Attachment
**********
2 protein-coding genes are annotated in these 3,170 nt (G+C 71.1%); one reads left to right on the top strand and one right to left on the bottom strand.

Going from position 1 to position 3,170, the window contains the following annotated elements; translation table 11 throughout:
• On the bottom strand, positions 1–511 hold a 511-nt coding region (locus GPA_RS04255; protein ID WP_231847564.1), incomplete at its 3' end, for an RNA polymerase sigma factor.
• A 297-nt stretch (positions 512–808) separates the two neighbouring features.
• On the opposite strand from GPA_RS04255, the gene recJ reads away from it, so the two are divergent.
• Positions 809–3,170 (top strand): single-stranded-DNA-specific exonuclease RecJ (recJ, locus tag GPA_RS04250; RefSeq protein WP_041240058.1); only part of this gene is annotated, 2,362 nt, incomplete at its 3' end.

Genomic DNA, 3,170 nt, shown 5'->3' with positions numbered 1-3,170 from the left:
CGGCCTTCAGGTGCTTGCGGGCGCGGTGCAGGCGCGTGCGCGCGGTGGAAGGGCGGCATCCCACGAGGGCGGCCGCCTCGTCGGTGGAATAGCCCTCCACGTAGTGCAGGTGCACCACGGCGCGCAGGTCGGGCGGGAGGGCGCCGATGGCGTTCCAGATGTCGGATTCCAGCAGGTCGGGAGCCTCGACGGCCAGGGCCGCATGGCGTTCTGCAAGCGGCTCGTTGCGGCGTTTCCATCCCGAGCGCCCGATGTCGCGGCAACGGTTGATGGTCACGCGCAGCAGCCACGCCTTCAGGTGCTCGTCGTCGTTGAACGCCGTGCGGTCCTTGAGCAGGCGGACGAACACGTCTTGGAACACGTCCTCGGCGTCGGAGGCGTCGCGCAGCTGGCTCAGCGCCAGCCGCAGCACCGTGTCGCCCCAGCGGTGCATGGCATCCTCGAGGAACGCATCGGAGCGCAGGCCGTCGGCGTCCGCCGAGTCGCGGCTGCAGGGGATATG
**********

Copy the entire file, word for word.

2 protein-coding genes are annotated in these 3,170 nt (G+C 71.1%); one reads left to right on the top strand and one right to left on the bottom strand.

Going from position 1 to position 3,170, the window contains the following annotated elements; translation table 11 throughout:
• On the bottom strand, positions 1–511 hold a 511-nt coding region (locus GPA_RS04255; protein ID WP_231847564.1), incomplete at its 3' end, for an RNA polymerase sigma factor.
• A 297-nt stretch (positions 512–808) separates the two neighbouring features.
• On the opposite strand from GPA_RS04255, the gene recJ reads away from it, so the two are divergent.
• Positions 809–3,170 (top strand): single-stranded-DNA-specific exonuclease RecJ (recJ, locus tag GPA_RS04250; RefSeq protein WP_041240058.1); only part of this gene is annotated, 2,362 nt, incomplete at its 3' end.

Genomic DNA, 3,170 nt, shown 5'->3' with positions numbered 1-3,170 from the left:
CGGCCTTCAGGTGCTTGCGGGCGCGGTGCAGGCGCGTGCGCGCGGTGGAAGGGCGGCATCCCACGAGGGCGGCCGCCTCGTCGGTGGAATAGCCCTCCACGTAGTGCAGGTGCACCACGGCGCGCAGGTCGGGCGGGAGGGCGCCGATGGCGTTCCAGATGTCGGATTCCAGCAGGTCGGGAGCCTCGACGGCCAGGGCCGCATGGCGTTCTGCAAGCGGCTCGTTGCGGCGTTTCCATCCCGAGCGCCCGATGTCGCGGCAACGGTTGATGGTCACGCGCAGCAGCCACGCCTTCAGGTGCTCGTCGTCGTTGAACGCCGTGCGGTCCTTGAGCAGGCGGACGAACACGTCTTGGAACACGTCCTCGGCGTCGGAGGCGTCGCGCAGCTGGCTCAGCGCCAGCCGCAGCACCGTGTCGCCCCAGCGGTGCATGGCATCCTCGAGGAACGCATCGGAGCGCAGGCCGTCGGCGTCCGCCGAGTCGCGGCTGCAGGGGATATG